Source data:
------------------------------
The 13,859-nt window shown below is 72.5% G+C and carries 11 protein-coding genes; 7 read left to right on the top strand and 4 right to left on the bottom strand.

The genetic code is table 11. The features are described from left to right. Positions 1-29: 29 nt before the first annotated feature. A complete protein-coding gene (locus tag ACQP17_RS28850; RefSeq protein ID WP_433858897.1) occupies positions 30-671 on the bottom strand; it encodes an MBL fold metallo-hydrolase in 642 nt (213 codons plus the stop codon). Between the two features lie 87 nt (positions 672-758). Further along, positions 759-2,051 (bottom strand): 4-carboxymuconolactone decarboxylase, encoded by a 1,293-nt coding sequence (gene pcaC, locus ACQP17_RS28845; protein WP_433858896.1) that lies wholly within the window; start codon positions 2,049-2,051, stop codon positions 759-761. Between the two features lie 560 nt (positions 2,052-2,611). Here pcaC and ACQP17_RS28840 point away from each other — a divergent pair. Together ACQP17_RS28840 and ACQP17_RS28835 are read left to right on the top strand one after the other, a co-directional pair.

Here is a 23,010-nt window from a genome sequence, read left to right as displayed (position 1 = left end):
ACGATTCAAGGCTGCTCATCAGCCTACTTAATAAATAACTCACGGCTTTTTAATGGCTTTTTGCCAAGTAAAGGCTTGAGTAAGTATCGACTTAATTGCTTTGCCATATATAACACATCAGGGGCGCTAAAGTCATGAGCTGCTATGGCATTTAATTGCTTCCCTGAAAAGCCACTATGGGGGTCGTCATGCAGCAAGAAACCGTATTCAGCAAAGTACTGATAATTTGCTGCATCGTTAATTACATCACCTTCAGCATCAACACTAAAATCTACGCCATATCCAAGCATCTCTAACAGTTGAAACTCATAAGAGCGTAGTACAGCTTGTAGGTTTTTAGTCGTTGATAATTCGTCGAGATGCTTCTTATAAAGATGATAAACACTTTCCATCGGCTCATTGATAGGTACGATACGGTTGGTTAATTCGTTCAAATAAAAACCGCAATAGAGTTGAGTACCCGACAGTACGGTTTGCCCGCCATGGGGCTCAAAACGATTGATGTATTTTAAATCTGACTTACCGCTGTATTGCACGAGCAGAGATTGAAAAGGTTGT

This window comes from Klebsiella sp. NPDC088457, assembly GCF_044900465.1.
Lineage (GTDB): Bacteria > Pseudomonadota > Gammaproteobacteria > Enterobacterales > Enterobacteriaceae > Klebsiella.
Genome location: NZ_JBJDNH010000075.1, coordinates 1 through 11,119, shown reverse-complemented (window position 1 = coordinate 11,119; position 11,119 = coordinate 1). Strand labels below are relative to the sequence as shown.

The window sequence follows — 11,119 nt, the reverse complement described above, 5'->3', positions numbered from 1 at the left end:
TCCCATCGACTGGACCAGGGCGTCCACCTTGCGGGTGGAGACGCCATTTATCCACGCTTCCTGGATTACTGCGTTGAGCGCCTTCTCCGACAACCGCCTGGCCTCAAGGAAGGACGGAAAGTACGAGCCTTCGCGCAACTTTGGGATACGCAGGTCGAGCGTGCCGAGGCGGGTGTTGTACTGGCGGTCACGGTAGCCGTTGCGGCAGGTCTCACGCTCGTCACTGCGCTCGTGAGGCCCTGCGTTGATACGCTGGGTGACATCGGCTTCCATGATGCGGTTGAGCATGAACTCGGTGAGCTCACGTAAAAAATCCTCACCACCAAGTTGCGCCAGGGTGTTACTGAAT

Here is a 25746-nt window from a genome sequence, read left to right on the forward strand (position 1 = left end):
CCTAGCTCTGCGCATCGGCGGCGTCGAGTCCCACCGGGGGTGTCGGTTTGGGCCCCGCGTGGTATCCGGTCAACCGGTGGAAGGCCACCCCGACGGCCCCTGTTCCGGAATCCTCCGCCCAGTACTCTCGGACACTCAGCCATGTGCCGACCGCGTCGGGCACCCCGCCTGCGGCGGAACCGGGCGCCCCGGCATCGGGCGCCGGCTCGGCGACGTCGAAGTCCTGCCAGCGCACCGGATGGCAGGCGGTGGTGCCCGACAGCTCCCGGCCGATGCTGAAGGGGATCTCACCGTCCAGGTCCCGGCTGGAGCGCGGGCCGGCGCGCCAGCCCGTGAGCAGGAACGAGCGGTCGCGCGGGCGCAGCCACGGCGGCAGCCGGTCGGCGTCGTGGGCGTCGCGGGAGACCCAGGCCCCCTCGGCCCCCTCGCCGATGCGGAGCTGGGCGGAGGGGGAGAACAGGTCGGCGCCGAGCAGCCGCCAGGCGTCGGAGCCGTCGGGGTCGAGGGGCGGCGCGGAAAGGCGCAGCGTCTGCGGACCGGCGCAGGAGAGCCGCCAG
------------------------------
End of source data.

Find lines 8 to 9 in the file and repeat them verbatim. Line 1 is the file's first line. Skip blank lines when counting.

The window sequence follows — 11,119 nt, the reverse complement described above, 5'->3', positions numbered from 1 at the left end:
TCCCATCGACTGGACCAGGGCGTCCACCTTGCGGGTGGAGACGCCATTTATCCACGCTTCCTGGATTACTGCGTTGAGCGCCTTCTCCGACAACCGCCTGGCCTCAAGGAAGGACGGAAAGTACGAGCCTTCGCGCAACTTTGGGATACGCAGGTCGAGCGTGCCGAGGCGGGTGTTGTACTGGCGGTCACGGTAGCCGTTGCGGCAGGTCTCACGCTCGTCACTGCGCTCGTGAGGCCCTGCGTTGATACGCTGGGTGACATCGGCTTCCATGATGCGGTTGAGCATGAACTCGGTGAGCTCACGTAAAAAATCCTCACCACCAAGTTGCGCCAGGGTGTTACTGAAT